Procalcitonin, the precursor peptide of calcitonin, is released in response to a body’s exposure to bacterial antigens or toxins. Furthermore, the procalcitonin levels are suppressed by exposure to cytokines activated during viral infections, namely interferon gamma. We know that the level of procalcitonin elevation is directly correlated with the severity of the bacterial infection. In addition, procalcitonin levels rise within 6-12 hours after symptom onset of bacterial infections and decrease by about 50% per day once a bacterial infection is under control.
A number of randomized controlled trials have led to the development of procalcitonin guided clinical algorithms for various infections which have been used throughout Europe. These protocols have led to a marked reduction in the use of antibiotics in adult patients treated in a variety of clinical settings with no increase in mortality or morbidity...
The traditional landmark-guided needle lumbar puncture technique was first described by Heinrich Quincke in 1891This technique utilizes the iliac crest and the posterior lumbar spinous processes to determine the optimal sites for spinal needle introduction in either the L3-4 or the L2-3 interspinous spaces. The landmark-guided technique of lumbar puncture is usually successful in experienced hands as long as the patient is not obese, pregnant, edematous, or have scoliosis, degenerative joint disease, or a history of lumbar spine surgery. Patients who have any of these characteristics or conditions can lead to more difficult landmark-guided lumbar punctures. It is in these cases when bedside ultrasound can increase the success rate of lumbar punctures.[2,3,4,5]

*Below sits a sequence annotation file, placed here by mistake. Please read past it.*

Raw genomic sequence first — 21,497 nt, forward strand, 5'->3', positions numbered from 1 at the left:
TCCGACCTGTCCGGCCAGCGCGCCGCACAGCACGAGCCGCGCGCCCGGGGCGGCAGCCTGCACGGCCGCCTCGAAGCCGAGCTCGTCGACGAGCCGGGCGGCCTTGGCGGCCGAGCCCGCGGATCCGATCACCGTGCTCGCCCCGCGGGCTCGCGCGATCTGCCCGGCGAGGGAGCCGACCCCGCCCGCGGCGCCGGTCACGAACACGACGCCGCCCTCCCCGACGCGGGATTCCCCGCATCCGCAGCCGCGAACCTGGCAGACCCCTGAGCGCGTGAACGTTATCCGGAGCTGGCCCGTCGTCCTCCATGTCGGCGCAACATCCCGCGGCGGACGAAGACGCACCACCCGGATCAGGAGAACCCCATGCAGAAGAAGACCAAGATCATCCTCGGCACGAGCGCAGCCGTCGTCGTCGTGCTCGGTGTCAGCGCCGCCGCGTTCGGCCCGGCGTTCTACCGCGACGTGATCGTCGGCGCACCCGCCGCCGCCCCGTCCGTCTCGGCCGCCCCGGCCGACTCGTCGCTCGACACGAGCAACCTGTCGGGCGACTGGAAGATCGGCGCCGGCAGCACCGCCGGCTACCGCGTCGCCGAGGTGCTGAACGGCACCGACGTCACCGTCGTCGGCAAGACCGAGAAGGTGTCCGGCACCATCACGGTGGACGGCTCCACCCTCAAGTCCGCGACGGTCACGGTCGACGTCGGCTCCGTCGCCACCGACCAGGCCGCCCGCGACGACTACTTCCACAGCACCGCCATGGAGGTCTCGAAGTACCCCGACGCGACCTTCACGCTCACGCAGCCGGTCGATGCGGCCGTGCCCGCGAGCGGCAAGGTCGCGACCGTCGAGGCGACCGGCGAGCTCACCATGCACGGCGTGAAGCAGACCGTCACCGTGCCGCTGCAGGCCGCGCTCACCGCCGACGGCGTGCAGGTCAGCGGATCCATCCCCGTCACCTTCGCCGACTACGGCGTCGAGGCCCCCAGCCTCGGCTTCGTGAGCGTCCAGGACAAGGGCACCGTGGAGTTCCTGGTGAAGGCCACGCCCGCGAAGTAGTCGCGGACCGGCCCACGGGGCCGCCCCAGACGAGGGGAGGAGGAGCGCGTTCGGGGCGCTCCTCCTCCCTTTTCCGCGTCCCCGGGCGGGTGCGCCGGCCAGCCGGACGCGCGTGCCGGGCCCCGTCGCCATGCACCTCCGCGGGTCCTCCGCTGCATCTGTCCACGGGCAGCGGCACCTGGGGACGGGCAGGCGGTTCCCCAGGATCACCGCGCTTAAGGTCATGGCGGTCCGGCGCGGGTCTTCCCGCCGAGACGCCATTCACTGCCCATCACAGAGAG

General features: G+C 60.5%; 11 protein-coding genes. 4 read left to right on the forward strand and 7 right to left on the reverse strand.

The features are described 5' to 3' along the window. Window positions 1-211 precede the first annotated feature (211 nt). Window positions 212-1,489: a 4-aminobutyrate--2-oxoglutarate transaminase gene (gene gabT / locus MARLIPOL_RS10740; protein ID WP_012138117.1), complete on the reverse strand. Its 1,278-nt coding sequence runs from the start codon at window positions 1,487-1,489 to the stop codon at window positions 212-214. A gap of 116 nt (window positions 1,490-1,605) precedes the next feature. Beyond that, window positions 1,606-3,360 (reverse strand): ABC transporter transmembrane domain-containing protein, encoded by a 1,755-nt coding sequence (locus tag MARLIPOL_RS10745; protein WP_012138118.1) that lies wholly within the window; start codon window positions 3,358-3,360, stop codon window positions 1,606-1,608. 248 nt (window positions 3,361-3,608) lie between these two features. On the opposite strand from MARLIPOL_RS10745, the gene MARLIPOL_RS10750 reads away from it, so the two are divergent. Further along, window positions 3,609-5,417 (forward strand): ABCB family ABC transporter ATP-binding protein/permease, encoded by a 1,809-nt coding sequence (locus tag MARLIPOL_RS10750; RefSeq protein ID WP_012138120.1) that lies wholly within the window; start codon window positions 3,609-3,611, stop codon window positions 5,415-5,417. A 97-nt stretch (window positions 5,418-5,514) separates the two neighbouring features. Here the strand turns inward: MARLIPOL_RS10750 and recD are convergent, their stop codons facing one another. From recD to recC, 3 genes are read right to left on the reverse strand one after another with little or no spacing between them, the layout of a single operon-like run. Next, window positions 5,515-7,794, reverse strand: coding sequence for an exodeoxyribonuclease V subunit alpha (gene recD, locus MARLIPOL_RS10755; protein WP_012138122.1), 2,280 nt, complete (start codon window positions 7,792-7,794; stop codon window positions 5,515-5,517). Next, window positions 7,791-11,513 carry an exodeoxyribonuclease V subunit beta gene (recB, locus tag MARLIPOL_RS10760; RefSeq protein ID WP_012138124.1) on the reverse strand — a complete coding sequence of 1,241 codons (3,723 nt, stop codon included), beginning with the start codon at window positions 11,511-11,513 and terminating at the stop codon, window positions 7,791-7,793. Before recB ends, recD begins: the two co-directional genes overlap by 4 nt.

Ultrasound-guided regional neuraxial anesthesia has been described in the anesthesia literature since 1971. The literature reports a reduction in the number of attempts, need for repositioning, and interspaces accessed compared with landmark-guided spinal or epidural anesthesia.[7,8] The use of bedside ultrasound to help guide difficult lumbar punctures has spread to the emergency room, ICU, and the hospital wards over the last 7 years. Observational studies have demonstrated that lumbar landmarks can be correctly identified using ultrasound about 76% of the time when they are difficult to palpate.[2,3,9]
Topics: Dr. Joseph Esherick, emergency physician, Heinrich Quincke, Authors, bedside ultrasound, Hospital Medicine Blog, emergency medicine, hospital medicine, hospitalist, landmark-guided, lumbar puncture
Safety checklists have been adopted by numerous industries to prevent errors and save lives. Checklists have been used for decades by industries as diverse as the aviation industry, construction companies, and professional chefs to prevent mistakes. In medicine, checklists have been used in the operating room to prevent surgical errors and for central line placement to prevent catheter-related blood stream infections (CRBSIs).
The pioneer of safety checklists in medicine is Dr. Peter Provonost who spearheaded the Michigan Keystone ICU Project that ended in 2006. The checklist used for central venous catheter placement is simple and involves only five key steps that are rooted in evidence-based medicine: wash your hands; cleanse the insertion site thoroughly with chlorhexidine; maximal barrier precautions (wear a mask covering the nose and mouth, a cap covering all your hair, sterile gown, sterile gloves and use a wide sterile drape over the patient); a nurse or observer is empowered to stop the procedure if there is any break in sterile technique; and there is a daily review of central line necessity.